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ACS Archiving policy

A message forwarded from the chminf-l listserve originally from the Univ
of Texas chemistry librarian, David Flaxbart, regarding changes in the
American Chemical Society's backfile licensing policy .

--Dennis Dillon
Asst. Dir. for Collections & Info Resources

--begin forwarded text--

The American Chemical Society recently announced the upcoming release of
its complete online journal Archives, which will contain all content of
all journals up to 1995.  However, the marketing strategy of the Archive
should be cause for some concern among libraries that currently subscribe
to ACS Web Editions for online access to post-1996 journal content.

It may not yet be widely known that ACS plans to "roll off" years from the
current web subscription into the backfile.  Starting next year, the Web
Editions subscription will only include current (2003) plus 4 previous
years (1999-2002).  Libraries that do not also buy the Archives
subscription will lose access to 1996-1998 content, and one more year
every year after that.  If a library later cancels the Archives
subscription, all access to that content will be lost.  Those
contemplating going web-only with ACS journals should be aware of these
"details," which so far are mentioned only in the Archives FAQ page

Under the pricing plan announced in January, institutions are being asked
to pay up to $4500, plus inflation, every year in perpetuity, for access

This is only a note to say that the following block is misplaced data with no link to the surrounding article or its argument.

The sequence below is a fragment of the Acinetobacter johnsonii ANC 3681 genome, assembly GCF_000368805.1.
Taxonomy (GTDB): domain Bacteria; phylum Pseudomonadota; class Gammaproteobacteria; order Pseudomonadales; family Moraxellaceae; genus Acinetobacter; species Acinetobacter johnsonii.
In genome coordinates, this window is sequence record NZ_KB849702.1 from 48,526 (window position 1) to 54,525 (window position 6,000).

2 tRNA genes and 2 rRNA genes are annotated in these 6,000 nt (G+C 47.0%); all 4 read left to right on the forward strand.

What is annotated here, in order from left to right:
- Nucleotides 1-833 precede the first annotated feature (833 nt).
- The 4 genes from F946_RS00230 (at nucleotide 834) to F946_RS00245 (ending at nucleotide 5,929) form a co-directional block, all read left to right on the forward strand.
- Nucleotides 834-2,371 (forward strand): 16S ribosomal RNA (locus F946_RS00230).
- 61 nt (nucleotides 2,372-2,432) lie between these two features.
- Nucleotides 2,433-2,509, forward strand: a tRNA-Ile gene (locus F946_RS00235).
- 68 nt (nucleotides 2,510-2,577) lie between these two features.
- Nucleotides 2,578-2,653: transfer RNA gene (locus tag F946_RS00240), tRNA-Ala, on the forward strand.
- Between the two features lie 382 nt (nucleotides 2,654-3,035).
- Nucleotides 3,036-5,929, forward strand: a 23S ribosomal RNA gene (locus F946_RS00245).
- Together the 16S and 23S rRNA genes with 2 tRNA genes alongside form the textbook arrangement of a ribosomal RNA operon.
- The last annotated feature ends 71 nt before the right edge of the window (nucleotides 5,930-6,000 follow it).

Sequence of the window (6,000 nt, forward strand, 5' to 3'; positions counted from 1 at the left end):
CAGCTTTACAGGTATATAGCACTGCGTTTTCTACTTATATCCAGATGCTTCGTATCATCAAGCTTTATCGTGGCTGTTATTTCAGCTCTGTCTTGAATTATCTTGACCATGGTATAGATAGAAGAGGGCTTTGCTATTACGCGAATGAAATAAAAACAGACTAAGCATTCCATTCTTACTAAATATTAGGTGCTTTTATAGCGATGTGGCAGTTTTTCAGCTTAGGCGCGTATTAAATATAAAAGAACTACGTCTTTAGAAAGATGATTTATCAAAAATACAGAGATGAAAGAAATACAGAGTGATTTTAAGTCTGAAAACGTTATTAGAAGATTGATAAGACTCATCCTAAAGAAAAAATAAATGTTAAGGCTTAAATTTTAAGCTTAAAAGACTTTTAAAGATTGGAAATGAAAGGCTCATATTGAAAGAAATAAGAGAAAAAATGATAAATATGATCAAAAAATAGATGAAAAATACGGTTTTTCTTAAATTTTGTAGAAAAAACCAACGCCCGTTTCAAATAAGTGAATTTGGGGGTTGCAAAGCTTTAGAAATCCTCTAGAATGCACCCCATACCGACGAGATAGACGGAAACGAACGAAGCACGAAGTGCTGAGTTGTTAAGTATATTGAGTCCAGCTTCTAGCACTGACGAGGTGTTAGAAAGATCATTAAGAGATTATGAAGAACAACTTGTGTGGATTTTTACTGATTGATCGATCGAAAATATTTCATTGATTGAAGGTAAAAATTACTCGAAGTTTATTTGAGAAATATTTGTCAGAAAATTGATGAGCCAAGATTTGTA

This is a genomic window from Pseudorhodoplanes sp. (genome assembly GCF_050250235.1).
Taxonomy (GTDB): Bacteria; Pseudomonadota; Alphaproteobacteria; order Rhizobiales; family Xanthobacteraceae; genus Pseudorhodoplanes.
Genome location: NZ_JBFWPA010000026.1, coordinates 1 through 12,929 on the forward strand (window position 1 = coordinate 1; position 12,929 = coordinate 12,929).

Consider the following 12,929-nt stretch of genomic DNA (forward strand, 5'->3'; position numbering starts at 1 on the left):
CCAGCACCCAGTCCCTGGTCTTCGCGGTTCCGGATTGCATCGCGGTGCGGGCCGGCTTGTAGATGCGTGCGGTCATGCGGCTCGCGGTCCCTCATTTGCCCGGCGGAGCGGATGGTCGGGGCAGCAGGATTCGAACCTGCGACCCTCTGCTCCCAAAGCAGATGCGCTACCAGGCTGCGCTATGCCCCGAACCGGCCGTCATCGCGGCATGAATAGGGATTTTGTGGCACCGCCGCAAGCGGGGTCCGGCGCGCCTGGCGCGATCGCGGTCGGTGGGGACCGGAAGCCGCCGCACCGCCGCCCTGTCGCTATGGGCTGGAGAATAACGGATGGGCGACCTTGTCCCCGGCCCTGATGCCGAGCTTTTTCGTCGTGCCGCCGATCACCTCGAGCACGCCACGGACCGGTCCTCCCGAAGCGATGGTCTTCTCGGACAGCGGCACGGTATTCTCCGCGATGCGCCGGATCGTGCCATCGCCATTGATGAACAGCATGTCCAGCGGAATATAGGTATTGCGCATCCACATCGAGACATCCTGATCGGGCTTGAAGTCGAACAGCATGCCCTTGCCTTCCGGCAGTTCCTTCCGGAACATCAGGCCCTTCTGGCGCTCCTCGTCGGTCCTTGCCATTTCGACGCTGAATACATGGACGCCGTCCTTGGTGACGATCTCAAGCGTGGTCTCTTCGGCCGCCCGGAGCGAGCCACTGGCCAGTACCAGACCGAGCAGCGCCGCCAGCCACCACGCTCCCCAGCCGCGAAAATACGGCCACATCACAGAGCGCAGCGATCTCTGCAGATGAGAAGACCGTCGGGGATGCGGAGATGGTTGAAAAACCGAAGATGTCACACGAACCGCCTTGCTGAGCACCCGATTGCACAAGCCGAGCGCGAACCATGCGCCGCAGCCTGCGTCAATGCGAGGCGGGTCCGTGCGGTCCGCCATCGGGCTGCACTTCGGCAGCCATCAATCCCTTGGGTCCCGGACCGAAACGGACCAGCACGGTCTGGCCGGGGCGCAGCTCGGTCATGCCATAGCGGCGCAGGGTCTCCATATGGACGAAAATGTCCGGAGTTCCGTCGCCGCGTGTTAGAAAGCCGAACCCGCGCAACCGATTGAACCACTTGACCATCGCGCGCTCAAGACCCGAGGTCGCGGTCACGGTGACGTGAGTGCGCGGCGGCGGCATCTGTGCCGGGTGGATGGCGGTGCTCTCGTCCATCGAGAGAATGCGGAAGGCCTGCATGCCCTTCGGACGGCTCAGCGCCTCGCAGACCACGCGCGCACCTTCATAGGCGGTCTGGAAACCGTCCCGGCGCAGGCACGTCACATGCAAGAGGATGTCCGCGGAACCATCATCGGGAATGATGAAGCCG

to the archive.  In the next decade alone, allowing for 5% annual
inflation, a large school will have to dedicate over $56,000 in NEW money
for access to content already purchased once (pre-1996 print) or twice
(1996-forward print plus web).  By moving previous years from the current
subscription plan into the backfile, ACS is reducing the value of their
established Web Editions plan, without a commensurate reduction in its
price, in order to persuade customers to pay for this information a third

In light of the Royal Society of Chemistry's recently announced free
backfiles, ACS' approach seems to work against the goal of wide access to
the chemical literature, particularly at smaller schools that would
otherwise benefit greatly from online backfiles.  This is not a good deal
for libraries, and ACS is not being up front with its implications.  ACS
has shown some flexibility in the past when the library community speaks
up; maybe they will listen to us again.

David Flaxbart
Chemistry Library
University of Texas at Austin